Dylan Sellers will head the combined division as production president Donna Gigliotti bows out. Acquisitions chief Peter Lawson to leave
The Weinstein Co. is combining its acquisitions and production departments into a single division to be overseen by Dylan Sellers (below, with Alan Horn and Hilary Duff), formerly of Unique Pictures, the company said on Tuesday.
As part of the restructuring, production president Donna Gigliotti is leaving her post and taking a producing deal with TWC and head of acquisitions Peter Lawson will leave the company when his contract expires at the end of this month.
"Now we have one team that will oversee both ends — because what Harvey (Weinstein) does best is acquisition and productions," David Glasser, The Weinstein Co.'s chief operating officer, told TheWrap on Tuesday night.
Glasser said that having Sellers join the company "is a huge opportunity.
"The idea was to give him enough of a machine that he can really dig in and execute Harvey's vision," he said, which is to produce three or four movies a year and oversee about six acquisitions.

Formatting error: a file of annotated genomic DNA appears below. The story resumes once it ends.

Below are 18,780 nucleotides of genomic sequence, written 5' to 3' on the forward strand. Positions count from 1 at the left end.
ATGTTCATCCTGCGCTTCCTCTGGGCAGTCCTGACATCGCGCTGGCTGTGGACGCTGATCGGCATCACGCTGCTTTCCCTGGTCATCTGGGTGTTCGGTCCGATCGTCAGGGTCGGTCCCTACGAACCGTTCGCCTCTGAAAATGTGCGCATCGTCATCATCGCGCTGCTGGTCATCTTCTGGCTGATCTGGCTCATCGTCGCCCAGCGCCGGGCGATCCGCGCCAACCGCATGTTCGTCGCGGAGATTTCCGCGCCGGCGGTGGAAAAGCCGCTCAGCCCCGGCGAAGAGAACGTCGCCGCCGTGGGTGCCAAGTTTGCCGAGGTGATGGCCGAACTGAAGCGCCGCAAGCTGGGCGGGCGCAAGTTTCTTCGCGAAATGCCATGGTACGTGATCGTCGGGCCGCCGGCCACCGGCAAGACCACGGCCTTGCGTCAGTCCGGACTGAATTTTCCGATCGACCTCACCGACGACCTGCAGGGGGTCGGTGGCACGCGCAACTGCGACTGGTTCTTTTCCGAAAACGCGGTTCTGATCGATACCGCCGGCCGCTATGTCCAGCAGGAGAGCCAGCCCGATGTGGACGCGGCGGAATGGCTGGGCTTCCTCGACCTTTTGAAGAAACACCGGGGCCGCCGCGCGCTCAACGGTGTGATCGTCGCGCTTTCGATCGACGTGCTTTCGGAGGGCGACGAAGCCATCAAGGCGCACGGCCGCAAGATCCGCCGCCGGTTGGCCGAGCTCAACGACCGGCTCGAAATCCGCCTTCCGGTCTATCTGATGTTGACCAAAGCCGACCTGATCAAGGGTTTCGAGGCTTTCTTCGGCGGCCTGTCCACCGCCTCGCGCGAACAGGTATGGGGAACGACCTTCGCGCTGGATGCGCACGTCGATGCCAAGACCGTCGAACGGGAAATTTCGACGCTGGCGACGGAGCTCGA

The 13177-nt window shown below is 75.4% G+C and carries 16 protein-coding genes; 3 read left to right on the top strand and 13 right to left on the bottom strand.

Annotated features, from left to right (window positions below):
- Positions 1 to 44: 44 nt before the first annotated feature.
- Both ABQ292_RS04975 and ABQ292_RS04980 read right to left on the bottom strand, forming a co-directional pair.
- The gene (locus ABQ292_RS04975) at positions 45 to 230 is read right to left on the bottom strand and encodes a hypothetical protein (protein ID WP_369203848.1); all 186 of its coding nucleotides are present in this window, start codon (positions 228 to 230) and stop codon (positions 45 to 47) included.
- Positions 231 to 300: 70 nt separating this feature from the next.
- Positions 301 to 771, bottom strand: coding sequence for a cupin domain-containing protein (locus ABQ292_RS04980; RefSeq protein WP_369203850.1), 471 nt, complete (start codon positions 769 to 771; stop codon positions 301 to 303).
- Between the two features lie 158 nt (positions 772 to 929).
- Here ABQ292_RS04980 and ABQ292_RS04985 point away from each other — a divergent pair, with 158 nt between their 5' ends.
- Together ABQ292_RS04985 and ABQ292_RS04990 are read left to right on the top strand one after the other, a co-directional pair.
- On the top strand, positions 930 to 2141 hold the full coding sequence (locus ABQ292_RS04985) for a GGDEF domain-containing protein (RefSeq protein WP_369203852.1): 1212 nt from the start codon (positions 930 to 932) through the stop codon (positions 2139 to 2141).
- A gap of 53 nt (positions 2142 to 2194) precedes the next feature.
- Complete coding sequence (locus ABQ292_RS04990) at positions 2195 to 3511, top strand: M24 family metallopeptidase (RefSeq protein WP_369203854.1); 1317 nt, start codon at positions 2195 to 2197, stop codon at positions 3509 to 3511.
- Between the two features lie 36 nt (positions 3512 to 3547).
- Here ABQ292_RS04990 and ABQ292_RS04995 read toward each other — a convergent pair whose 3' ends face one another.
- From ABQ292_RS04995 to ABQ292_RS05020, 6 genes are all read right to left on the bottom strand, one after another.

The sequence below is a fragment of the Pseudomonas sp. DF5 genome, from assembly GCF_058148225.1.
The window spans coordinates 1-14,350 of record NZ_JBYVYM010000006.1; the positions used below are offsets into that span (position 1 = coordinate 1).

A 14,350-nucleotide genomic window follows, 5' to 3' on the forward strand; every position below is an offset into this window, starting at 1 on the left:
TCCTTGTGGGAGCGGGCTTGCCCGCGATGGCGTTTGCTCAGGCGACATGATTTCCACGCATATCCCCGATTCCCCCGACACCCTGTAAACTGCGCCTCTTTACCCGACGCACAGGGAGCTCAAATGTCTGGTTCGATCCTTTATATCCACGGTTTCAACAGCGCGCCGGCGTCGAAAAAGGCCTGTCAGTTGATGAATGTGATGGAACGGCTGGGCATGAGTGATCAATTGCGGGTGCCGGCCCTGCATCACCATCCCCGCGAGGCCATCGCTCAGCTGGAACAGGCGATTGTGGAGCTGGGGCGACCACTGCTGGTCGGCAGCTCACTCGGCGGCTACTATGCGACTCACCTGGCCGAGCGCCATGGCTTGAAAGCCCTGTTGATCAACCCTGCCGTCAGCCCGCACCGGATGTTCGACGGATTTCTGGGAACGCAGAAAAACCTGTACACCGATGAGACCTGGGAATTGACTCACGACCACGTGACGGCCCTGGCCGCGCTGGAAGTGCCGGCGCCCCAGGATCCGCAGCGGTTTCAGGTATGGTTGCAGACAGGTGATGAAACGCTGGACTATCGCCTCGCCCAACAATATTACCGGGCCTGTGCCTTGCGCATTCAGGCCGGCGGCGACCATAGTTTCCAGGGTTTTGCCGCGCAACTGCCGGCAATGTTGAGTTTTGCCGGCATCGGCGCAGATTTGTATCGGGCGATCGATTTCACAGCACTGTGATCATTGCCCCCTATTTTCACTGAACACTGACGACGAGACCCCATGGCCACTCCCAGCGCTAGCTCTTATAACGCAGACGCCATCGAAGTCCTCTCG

Glasser noted that it made sense to combine acquisitions and production. For example, the company was involved in nearly every aspect of making "The King's Speech," even though the project was an acquisition.
Sellers produced the 2011 "Footloose" and the 2003 "Agent Cody Banks," among others. He most recently ran production for Unique, the company launched by former New Line chiefs Bob Shaye and Michael Lynne.
"It's an incredible opportunity in getting Dylan and being able to give him both divisions," Glasser said.
Sellers, who holds a law degree from Hastings Law School, is a former entertainment lawyer with the firm O’Melveny & Myers.
He became a creative executive at Touchstone Pictures in 1987, and moved to Simpson/Bruckheimer Productions, where he was vice president, production, in 1988. He became president of Lee Rich Productions in 1991, and executive vice president, production, at Twentieth Century Fox in 1993. At Fox, he oversaw “There’s Something About Mary,” “Kiss of Death,” “The Edge” “Nine Months,” among other movies.
Meanwhile, Glasser said, the company wanted to keep Gigliotti (above right) on as a producer because "that's really what she does best."
Gigliotti was executive vice president of the Weinstein-run Miramax from 1993 to 1996.
Glasser said the divisions will still remain the same size, about 18 executives.
Lawson will be taking a position as president of production at Thunder Road, Basil Iwanyk’s Warner Bros-based production company.